I went to the Nelson archives to find Captain Arthur Wakefield, agent of the New Zealand Company and uncle to Jerningham (about whom I’m writing a book). There are folders of transcribed letters, mostly from Arthur to his brother William Wakefield. I passed over the stiff official missives, but there are lots of gossipy, friendly letters, all signed yours affy, as if the word “affectionately” was too formal for such brotherly love. They are intimate letters and even a hundred and seventy-seven years later feel immediate, the sentiment easy to read. Arthur has a mixed retrospective reputation but I like him and he has a seat at my table any time he wants to show up.
But I got side-tracked by another story in the archives. Filed between Arthur’s letters were those of William Curling Young, writing home to England from colonial Nelson. William was 28.
His father was a director of the New Zealand Company and young William went out to the colony arriving in Nelson in 1842 on the Mary Anne. I don’t know why he went, perhaps he was the second son and had to find his way in the world. It was the very early days of the settlement, the land courts and the Wairau massacre were still ahead of them, and the considerable challenges of building a town were approached with hard work and optimism. He wrote home to his family and his collected letters are irresistible reading (see the transcript above).
4 April 1842, he wrote to reassure his mother:
We are going ahead so fast, I sometimes laugh to think, how you think of us all at home and how little of the Savages we have. I am in such a hurry, or I would describe our Tent House here, you would think it the most elegant thing in the world – a library of about 3 or 400 books. Boards crossed as to form pegs for caps, and belts, guns &c. in front of the book shelves. Drawers, Tables, Sofas, Couches, ottoman like, and our dinner parties, fancy our dinner parties.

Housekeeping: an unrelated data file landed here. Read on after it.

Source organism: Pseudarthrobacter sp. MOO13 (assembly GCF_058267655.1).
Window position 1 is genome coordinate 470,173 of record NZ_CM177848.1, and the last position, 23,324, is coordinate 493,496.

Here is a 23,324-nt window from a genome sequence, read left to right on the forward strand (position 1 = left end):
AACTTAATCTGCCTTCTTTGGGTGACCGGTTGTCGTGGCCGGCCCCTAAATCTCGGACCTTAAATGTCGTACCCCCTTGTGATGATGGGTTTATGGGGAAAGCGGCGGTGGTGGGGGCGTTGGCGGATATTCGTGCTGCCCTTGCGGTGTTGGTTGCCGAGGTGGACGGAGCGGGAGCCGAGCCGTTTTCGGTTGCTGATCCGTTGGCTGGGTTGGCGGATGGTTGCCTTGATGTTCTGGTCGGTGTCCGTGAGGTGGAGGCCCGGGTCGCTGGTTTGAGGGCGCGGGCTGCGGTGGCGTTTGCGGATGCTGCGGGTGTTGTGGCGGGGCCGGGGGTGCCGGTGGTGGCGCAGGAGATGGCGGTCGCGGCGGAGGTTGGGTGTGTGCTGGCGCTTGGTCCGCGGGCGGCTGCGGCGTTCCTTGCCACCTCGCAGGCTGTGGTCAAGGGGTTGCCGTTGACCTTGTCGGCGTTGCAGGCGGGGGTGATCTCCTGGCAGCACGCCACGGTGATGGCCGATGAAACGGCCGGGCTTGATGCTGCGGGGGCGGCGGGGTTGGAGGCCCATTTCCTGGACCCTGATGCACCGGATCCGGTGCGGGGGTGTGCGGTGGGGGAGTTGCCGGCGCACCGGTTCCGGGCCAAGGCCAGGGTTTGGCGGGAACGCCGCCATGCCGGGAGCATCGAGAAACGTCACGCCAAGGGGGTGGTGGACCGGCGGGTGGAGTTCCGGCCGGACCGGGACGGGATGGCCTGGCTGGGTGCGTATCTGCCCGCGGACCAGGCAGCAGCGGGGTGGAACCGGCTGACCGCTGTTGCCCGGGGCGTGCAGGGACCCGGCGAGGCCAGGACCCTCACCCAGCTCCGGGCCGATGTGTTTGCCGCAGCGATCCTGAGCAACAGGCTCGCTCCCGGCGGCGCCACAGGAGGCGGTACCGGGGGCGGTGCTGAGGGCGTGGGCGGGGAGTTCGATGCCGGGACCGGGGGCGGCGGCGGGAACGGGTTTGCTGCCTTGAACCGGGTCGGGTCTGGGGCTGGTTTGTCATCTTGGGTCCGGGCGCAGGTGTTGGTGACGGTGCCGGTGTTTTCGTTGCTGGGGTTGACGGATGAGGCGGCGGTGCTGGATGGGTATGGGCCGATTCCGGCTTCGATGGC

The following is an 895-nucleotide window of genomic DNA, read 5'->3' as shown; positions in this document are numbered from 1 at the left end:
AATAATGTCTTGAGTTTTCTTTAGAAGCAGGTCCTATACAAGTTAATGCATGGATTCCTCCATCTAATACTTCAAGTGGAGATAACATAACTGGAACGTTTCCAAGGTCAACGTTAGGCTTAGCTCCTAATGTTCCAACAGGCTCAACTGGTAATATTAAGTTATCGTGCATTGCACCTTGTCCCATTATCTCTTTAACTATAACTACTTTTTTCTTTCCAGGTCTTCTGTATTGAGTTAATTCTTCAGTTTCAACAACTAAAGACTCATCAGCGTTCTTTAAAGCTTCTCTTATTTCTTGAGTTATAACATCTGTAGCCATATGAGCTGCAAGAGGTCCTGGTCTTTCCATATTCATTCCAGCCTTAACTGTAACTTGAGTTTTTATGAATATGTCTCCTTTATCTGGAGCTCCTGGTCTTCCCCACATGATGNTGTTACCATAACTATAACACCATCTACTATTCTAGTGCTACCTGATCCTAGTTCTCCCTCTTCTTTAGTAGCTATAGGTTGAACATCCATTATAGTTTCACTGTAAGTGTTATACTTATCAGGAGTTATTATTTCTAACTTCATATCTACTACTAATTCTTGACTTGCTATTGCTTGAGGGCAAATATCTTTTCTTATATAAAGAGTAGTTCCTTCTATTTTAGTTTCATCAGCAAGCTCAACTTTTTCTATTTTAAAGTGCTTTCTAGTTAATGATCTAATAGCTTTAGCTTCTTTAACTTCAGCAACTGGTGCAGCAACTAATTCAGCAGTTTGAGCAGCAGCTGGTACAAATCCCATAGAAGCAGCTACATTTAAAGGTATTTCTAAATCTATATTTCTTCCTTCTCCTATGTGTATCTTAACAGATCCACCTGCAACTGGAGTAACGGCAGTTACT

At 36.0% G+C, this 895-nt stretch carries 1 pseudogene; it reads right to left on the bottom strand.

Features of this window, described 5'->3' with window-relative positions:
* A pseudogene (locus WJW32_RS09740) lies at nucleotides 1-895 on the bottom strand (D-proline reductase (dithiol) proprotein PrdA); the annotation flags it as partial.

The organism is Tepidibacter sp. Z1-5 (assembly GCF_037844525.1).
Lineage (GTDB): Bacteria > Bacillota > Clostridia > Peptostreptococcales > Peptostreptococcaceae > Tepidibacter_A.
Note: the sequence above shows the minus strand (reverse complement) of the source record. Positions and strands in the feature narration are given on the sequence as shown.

27 April 1842, to his brother:
My dear Fred, My house was burned down yesterday. and my papers were either burned or destroyed. … My books are gone, Bacon 10 vols.
Your little pencil case – half of it at least – was picked up this morning, quite spoiled. I have saved my mothers miniature – my father’s is gone. …But these things sit lightly on the heart of a colonist.
You would clap your hands if you could see what great things we are doing here. … It is something to be here, and to be doing what we are, and to be what we are. I love you all as much as ever I loved you and should like to see you all again; but my hope is in Nelson and my place is here.
By 5 May 1842 he had absorbed the NZ Company distrust of the government and he wrote to Governor Hobson declining an appointment as a Magistrate, not because he was insensible to the honour, but because it implied a forfeiture of the right to publicly express opinions which may happen to be opposed to those of the government. Perhaps a bit of Wakefield brainwashing going on.
I flicked through the papers to find his next letter, but there was none. Instead, this, from Arthur to William Wakefield:
17th August 19842: We have had a most melancholy occurrence here which has thrown a gloom over us all, in the death of poor Young by drowning, in an attempt to ford the Wairoa a river so named which runs into the Waimea just above the surveyors station. He was examining the sections & after a fatiguing days walk attempted a bad ford when the strength of the stream took his companion & himself off their legs the former managed to scramble back to the bank but Young never recovered himself and sunk in a hole where there was 12 feet water, neither of them could swim.
He was buried in Nelson. I am glad to learn about him and remember him. I hope he’s resting in peace.
IMAGE REF: Letters from Nelson, 1842. [Vol. 1]. 1842. Nelson Provincial Museum, Bett Loan Collection: Bett2012.4.423.